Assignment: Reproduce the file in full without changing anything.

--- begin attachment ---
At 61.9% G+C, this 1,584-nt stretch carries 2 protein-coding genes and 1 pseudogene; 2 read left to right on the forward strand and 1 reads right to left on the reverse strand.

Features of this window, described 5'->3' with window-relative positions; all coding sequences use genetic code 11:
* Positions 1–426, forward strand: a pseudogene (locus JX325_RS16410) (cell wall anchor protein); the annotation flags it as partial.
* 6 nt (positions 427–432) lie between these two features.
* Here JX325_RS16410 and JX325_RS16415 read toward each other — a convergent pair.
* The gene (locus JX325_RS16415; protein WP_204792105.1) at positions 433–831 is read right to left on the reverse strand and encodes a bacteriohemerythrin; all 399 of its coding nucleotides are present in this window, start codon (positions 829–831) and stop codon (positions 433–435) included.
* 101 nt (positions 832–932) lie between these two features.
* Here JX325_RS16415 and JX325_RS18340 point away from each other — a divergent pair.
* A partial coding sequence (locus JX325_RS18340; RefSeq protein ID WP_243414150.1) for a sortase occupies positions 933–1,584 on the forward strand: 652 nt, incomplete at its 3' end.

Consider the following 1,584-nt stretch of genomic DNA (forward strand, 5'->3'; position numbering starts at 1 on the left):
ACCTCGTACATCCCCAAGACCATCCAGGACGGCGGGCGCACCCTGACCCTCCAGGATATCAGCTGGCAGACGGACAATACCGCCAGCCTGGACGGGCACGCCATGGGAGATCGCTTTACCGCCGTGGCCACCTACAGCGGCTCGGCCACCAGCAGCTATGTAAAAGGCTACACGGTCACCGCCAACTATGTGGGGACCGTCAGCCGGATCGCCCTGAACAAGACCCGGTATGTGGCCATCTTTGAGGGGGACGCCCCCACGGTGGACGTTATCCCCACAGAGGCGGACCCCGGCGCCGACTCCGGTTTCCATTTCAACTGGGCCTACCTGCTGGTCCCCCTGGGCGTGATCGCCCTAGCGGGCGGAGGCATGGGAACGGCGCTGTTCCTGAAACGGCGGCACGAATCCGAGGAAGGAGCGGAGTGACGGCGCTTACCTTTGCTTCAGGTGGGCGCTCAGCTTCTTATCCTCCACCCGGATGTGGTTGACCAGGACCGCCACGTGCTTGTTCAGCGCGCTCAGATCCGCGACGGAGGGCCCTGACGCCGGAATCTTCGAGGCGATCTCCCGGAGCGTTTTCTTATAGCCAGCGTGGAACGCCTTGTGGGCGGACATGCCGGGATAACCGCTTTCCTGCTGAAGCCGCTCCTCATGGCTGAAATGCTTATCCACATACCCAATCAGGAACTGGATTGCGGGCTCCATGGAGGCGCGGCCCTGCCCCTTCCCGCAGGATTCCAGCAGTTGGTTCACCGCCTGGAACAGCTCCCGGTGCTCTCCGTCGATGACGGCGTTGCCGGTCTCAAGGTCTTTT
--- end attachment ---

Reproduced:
At 61.9% G+C, this 1,584-nt stretch carries 2 protein-coding genes and 1 pseudogene; 2 read left to right on the forward strand and 1 reads right to left on the reverse strand.

Features of this window, described 5'->3' with window-relative positions; all coding sequences use genetic code 11:
* Positions 1–426, forward strand: a pseudogene (locus JX325_RS16410) (cell wall anchor protein); the annotation flags it as partial.
* 6 nt (positions 427–432) lie between these two features.
* Here JX325_RS16410 and JX325_RS16415 read toward each other — a convergent pair.
* The gene (locus JX325_RS16415; protein WP_204792105.1) at positions 433–831 is read right to left on the reverse strand and encodes a bacteriohemerythrin; all 399 of its coding nucleotides are present in this window, start codon (positions 829–831) and stop codon (positions 433–435) included.
* 101 nt (positions 832–932) lie between these two features.
* Here JX325_RS16415 and JX325_RS18340 point away from each other — a divergent pair.
* A partial coding sequence (locus JX325_RS18340; RefSeq protein ID WP_243414150.1) for a sortase occupies positions 933–1,584 on the forward strand: 652 nt, incomplete at its 3' end.

Consider the following 1,584-nt stretch of genomic DNA (forward strand, 5'->3'; position numbering starts at 1 on the left):
ACCTCGTACATCCCCAAGACCATCCAGGACGGCGGGCGCACCCTGACCCTCCAGGATATCAGCTGGCAGACGGACAATACCGCCAGCCTGGACGGGCACGCCATGGGAGATCGCTTTACCGCCGTGGCCACCTACAGCGGCTCGGCCACCAGCAGCTATGTAAAAGGCTACACGGTCACCGCCAACTATGTGGGGACCGTCAGCCGGATCGCCCTGAACAAGACCCGGTATGTGGCCATCTTTGAGGGGGACGCCCCCACGGTGGACGTTATCCCCACAGAGGCGGACCCCGGCGCCGACTCCGGTTTCCATTTCAACTGGGCCTACCTGCTGGTCCCCCTGGGCGTGATCGCCCTAGCGGGCGGAGGCATGGGAACGGCGCTGTTCCTGAAACGGCGGCACGAATCCGAGGAAGGAGCGGAGTGACGGCGCTTACCTTTGCTTCAGGTGGGCGCTCAGCTTCTTATCCTCCACCCGGATGTGGTTGACCAGGACCGCCACGTGCTTGTTCAGCGCGCTCAGATCCGCGACGGAGGGCCCTGACGCCGGAATCTTCGAGGCGATCTCCCGGAGCGTTTTCTTATAGCCAGCGTGGAACGCCTTGTGGGCGGACATGCCGGGATAACCGCTTTCCTGCTGAAGCCGCTCCTCATGGCTGAAATGCTTATCCACATACCCAATCAGGAACTGGATTGCGGGCTCCATGGAGGCGCGGCCCTGCCCCTTCCCGCAGGATTCCAGCAGTTGGTTCACCGCCTGGAACAGCTCCCGGTGCTCTCCGTCGATGACGGCGTTGCCGGTCTCAAGGTCTTTT